Ranking all 23 of Tiger Woods seasons as a professional on the PGA Tour

The last decade of Tiger Woods’ career has been a pretty bumpy ride. Great years followed by lean years. Injuries followed by more injuries. Starts and stops and a whole lot of surgeries. But as we near the quarter-century mark (!!) of Woods as a professional golfer, we should look back and see how those years fit in the bigger picture.

Tiger has been the best or one of the best golfers in the world since Bill Clinton was the President. That’s a long time. Some of those years were the best years anyone has ever had playing golf. I’m going to attempt to rank them (an impossible and probably risky) task as we look back from No. 1 to No. 23.

1. 2000 (9 wins): Nine wins in 20 events, including the U.S. Open at Pebble Beach by 15 strokes, the Open at St. Andrews, the last three major championships. Comic book stuff.

2. 2006 (8): The greatest strokes-gained season in recorded history (since 2004). Woods beat the field on average by 3.3 strokes this year. He also won his last six events and shot only three of those 24 rounds in the 70s. He only teed it up 15 times and won eight of them, including two majors.

3. 2005 (6): He won the Masters (dramatically) and the Open, but it was somehow not one of his three best strokes-gained years. He finished in the top four in all four majors.

4. 2002 (5): Just a run-of-the-mill five-win season. He won the Masters again and added another U.S. Open to the collection. It was his sixth major in his last nine tries.

5. 2008 (4): This is the hardest one to rank. On one hand, he only won four times. On the other, he only played six events. On one leg, he won the U.S. Open.

6. 2001 (5): How about going three in a row at the Arnold Palmer Invitational, Players Championship and Masters (to hold all four majors at one time) and that not being in your top five years?

7. 1997 (4): Statistically-speaking, it wasn’t near the top. Historically-speaking, it might be the G.O.A.T. Winning the Masters by 12 as a 21-year-old African-American. Astonishing.

8. 2007 (7): One of his three strokes-gained seasons over 3.0. He finished second or first at three of the four majors and won four of his last five overall. Have I mentioned that sorting these seasons is impossible?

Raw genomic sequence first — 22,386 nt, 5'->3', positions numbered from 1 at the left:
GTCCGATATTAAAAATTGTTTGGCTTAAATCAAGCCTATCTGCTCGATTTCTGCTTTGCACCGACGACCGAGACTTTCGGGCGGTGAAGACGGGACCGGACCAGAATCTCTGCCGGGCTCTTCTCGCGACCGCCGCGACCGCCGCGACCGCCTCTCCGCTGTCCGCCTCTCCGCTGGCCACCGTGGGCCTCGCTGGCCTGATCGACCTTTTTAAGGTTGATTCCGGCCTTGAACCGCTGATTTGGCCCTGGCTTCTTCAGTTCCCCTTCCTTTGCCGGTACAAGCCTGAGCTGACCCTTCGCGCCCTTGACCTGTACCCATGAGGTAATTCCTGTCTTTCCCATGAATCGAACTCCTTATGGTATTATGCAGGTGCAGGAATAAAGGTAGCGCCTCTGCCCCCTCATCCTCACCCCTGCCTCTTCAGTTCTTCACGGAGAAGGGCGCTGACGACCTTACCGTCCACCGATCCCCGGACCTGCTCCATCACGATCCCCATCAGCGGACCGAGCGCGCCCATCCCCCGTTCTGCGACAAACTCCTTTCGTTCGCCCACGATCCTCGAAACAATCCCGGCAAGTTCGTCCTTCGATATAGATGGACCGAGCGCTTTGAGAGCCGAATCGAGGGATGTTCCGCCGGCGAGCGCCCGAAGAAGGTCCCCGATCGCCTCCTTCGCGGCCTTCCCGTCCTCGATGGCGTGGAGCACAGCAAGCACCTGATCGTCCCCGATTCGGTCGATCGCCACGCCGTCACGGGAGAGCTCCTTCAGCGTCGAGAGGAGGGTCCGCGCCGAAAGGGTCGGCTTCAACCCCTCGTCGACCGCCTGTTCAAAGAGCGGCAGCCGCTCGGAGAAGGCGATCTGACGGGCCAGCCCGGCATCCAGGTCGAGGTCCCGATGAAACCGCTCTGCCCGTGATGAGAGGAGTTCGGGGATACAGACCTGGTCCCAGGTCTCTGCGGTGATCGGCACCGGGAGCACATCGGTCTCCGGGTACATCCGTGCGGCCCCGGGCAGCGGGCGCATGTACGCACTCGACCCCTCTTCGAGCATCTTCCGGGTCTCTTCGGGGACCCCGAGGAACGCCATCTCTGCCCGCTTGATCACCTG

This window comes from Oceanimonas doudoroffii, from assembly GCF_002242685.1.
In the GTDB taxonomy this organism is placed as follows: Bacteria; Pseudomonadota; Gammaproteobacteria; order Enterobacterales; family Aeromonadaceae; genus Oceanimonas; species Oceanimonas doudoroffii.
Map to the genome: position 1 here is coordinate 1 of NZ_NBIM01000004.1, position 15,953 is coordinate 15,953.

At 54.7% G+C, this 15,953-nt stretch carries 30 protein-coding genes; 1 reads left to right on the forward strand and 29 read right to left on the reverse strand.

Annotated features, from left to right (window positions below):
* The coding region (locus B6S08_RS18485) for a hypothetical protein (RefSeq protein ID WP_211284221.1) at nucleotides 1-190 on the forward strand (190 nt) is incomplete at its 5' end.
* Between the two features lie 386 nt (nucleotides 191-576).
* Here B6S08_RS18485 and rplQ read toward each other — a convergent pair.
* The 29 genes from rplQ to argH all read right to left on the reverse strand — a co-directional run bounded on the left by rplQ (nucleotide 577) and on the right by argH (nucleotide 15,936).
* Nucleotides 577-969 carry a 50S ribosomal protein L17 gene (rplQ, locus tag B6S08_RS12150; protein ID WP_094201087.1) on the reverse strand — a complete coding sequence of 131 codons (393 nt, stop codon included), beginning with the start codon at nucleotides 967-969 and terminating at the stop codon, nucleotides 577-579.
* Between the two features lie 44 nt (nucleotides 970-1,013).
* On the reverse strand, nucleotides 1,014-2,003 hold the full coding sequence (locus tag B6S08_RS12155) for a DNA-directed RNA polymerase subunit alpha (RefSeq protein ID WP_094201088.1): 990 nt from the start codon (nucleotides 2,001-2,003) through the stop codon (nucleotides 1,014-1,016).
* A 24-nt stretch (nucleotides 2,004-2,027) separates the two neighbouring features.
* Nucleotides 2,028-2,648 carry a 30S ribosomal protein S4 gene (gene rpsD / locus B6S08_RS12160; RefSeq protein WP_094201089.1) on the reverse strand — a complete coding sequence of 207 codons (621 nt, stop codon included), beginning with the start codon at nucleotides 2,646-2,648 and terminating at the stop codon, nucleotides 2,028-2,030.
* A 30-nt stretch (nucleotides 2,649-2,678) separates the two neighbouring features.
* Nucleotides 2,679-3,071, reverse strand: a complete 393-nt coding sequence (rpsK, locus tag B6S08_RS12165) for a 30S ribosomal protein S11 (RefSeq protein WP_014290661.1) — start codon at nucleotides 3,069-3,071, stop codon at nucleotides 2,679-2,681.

9. 1999 (8): Woods won five of his last six events that year, including the PGA Championship, Tour Championship and two different WGCs. He also won the first two of 2000 to make it seven of eight. 

10. 2019 (1): It feels weird to put a one-win year in the top 10, but when that one win was the Masters and you hadn’t won a major in over a decade, this is probably where it goes. 

11. 2003 (5): Three wins in four tries to start the year but no majors. 

12. 2009 (6): He won six (!) times, but he also got downed by Y.E. Yang at the PGA Championship after leading by two at the 54-hole mark. 

13. 2013 (5): Objectively a great year, but his contention at the major championships was up and down. He finished T4 at the Masters and T6 at The Open but never really had a grip on either tournament. 

14. 2012 (3): His T40 at the Masters this year was his worst finish since missing the cut in 1996 as an amateur.

15. 2004 (1): This was the swing-change lull before the second half of his early-2000s dominance. This was also the first year of strokes gained on the PGA Tour. Tiger finished first.

16. 1996 (2): Woods won twice in eight events. He was 20. This is No. 16 on his list of best years. No big deal.

17. 1998 (1): Woods only won once — at the old BellSouth Classic in Georgia — this year, but he started the year with three straight top twos and finished in the top 20 at every major championship, including a third-place finish at The Open.

18. 2018 (1): It’s hilarious to me that winning a Tour Championship and posting two other runner-up finishes — a year that would be among the best ever for most other pro golfers — ranks 18th (!) on Tiger’s list.

19. 2010: This was probably his best non-winning year. 2010 Masters was Tiger’s first back from the scandal of late 2019, and he finished T4. He also finished T4 at the U.S. Open.

20. 2011: Only two top 10s this year, although one of them was at the Masters, which Charl Schwartzel won. He battled with injuries throughout this year and withdrew from the Players Championship.

21. 2014: A miserable season that saw him miss the PGA Championship cut. More WDs than top-50 finishes on the PGA Tour.

22. 2017: Woods played just once on the PGA Tour — at the Farmers Insurance Open — and he missed the cut. We wouldn’t see him again on the PGA Tour until the next Farmers Insurance Open in 2018.

23. 2016: It didn’t exist. After playing 11 times on the PGA Tour in the 2014-15 season, Woods didn’t play at all in 2016.

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